Diverse, Unique Taos

 

Beautiful Taos

Last week I shared photos of old cemeteries we visited in Taos. This week I want to share some photos from our time there that are not cemetery related. I am enamored with this city of all things art. However, working in the law enforcement arena, I chose to research the crime rate. While I was there, no less.

Yup, I just had to go there, because that’s how I roll. And I was totally shocked.

Neighborhood Scout shows that across communities of all sizes, the violent crime rate is one of the highest in the nation. By “violent crimes,” they’re including rape, murder, manslaughter, robbery, and assault. Property crime is even higher. To put things in perspective, they state that the chances of becoming a victim of either violent or property crime is 1 in 11. Ninety-eight percent of the communities in New Mexico have a lower crime rate than Taos. Yikes!

Bestplaces.net ranks crime from 1 to 100, the higher the number, the higher the crime. Below is where they rank Taos:

Taos County violent crime is 53.9. (The US average is 31.1)
Taos County property crime is 49.9. (The US average is 38.1

Yet with that all being said, and noted, I still can’t help but love the place. It’s filled with art, diversity, culture, and character, like no other place I’ve visited thus far. Below (and above) are some photos of the beauty.

The below two photos are of the Bed and Breakfast where we stayed. Every afternoon they have Tea Time when they serve just that–tea–and so many delightful goodies! The 2nd photo is the dining area where they serve breakfasts that are out of this world!

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The next two photos are of the Rio Grande Gorge Bridge. Just a tad frightening. But the beauty was breathtaking.

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After looking at the next two, you can guess that I love to photograph doors. I’m not sure if there’s more to that than I’m aware of or not. 🙂

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Below is a trail we hiked in Carson National Forest, named after Kit Carson.

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Below is a stream that ran along one of the shops in Taos Ski Valley, followed by a photo of some low-hanging clouds on mountains colored with golden Aspen trees. The scenery there is stunning!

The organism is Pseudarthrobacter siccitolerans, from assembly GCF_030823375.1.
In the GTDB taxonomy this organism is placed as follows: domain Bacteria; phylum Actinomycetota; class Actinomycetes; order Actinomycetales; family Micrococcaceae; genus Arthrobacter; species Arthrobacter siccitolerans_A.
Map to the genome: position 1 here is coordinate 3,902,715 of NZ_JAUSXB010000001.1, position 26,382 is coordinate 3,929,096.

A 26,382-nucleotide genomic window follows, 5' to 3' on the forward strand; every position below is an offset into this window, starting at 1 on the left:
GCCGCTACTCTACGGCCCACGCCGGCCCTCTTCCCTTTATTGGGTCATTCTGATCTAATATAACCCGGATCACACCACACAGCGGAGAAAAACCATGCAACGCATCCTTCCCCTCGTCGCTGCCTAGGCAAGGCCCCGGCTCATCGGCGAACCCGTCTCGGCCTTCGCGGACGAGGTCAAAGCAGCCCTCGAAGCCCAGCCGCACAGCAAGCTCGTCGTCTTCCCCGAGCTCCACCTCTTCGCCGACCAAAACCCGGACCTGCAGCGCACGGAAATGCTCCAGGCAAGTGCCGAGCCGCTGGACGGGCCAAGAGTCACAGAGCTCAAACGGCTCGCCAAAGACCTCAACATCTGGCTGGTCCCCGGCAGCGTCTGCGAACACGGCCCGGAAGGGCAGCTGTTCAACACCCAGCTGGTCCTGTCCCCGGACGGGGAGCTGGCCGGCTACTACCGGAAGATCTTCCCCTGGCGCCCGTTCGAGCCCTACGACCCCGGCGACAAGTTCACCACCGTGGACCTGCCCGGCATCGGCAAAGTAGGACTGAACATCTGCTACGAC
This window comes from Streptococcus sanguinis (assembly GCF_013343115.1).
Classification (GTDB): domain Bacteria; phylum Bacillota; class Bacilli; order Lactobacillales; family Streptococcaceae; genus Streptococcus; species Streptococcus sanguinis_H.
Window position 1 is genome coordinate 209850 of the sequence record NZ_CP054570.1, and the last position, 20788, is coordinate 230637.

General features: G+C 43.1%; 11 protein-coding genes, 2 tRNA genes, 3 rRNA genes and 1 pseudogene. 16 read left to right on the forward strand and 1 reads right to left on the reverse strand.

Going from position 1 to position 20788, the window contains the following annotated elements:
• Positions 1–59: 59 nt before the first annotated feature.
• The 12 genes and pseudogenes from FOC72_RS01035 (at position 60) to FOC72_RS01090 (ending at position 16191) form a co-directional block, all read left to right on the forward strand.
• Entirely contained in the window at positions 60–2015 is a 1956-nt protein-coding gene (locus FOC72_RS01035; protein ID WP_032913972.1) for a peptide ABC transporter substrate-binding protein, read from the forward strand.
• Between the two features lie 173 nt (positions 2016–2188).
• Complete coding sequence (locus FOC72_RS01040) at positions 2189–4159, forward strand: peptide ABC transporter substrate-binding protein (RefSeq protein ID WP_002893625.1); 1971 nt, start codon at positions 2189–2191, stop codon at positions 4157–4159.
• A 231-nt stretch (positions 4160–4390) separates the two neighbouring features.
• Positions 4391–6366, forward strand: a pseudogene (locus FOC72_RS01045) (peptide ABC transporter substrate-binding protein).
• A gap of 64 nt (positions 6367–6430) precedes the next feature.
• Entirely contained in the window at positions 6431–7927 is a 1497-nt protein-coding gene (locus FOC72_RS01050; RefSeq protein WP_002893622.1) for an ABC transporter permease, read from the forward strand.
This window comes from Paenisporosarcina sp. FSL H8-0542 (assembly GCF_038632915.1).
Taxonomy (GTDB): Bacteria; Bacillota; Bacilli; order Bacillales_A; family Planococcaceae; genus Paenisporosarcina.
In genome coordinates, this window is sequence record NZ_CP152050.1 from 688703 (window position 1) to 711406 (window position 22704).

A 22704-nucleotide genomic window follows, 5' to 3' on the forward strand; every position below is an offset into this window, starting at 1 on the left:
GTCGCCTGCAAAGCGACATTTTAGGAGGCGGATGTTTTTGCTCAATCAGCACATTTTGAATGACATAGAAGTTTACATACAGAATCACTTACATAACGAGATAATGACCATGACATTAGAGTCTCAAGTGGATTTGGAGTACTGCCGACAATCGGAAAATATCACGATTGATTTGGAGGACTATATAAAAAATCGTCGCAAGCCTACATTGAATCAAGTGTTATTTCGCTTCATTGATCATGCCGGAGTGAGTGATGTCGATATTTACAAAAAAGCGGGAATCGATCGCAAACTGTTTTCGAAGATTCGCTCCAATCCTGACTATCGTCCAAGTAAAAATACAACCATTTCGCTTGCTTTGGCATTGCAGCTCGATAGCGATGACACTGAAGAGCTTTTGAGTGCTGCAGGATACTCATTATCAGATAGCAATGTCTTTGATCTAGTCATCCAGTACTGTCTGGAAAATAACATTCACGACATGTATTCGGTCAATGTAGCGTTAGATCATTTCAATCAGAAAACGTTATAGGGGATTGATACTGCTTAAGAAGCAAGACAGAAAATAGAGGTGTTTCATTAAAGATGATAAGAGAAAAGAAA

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As you grow older, you learn a few things. One of them is to actually take the time you’ve allotted for vacation.  –John Battelle

 

 

A Grave Interest

My husband and I went on our first vacation in three years (other than visiting family). Destination? Taos, New Mexico. Between the arts and the history, it fed both of our interests. Of note was how often they go hand in hand.

Something I’ve taken a particular interest in is old cemeteries. I love the architecture, carvings, and creativity in the headstones. I enjoy reading the names and any identifying information written there–or lack thereof. Taos had several cemeteries to feed this interest of mine.

With Taos known as the art community it is, I was elated to discover the grave of the woman who helped establish it as such. This particular cemetery is very old, as can be seen in several of the other photos, but it’s apparent that Ms. Luhan has had many recent visitors.

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Kit Carson’s headstone (below). He’s buried next to his third wife, Josefa Jaramillo, with whom he had eight of his ten children.

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The headstone below was a little confusing. Given the fact Kit Carson had been married three times and had ten children in all, I spent some time trying to figure out why it said he only had one grandson. Until I realized the correct message is “Only Grandson Serving WWI and WWII.” Now that made a lot more sense!

Of special interest is the different opinions people there hold of Kit Carson, whether he was good or bad. I personally believe it’s not that black and white and that the truth lies somewhere in the middle.

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The grave below, neglected as it is, saddened me. It made me wonder if their extended family even knows they’re buried here.

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In the photo below, notice the urn sitting on top of the ground, the thin slab of marble simply leaning against the tree.

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This was perhaps the most unique headstone. Unfortunately, the engraving was too faded to read.

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The simple crosses were eerily poignant. Many of the burial sites were bordered with concrete or individual fences.

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Any other Cemetery Tourists out there?

The richest person in the cemetery is the one who left the most happy memories.
― Matshona Dhliwayo

 

 

All Things Gratitude

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Gratitude fills my heart, my home, my life. And I’m so grateful for that. But I also realize that it’s all too easy to get busy with living and default, as human beings often do, to feelings other than gratitude, forgetting to be grateful. Especially for the small, simple things in life that make a big difference.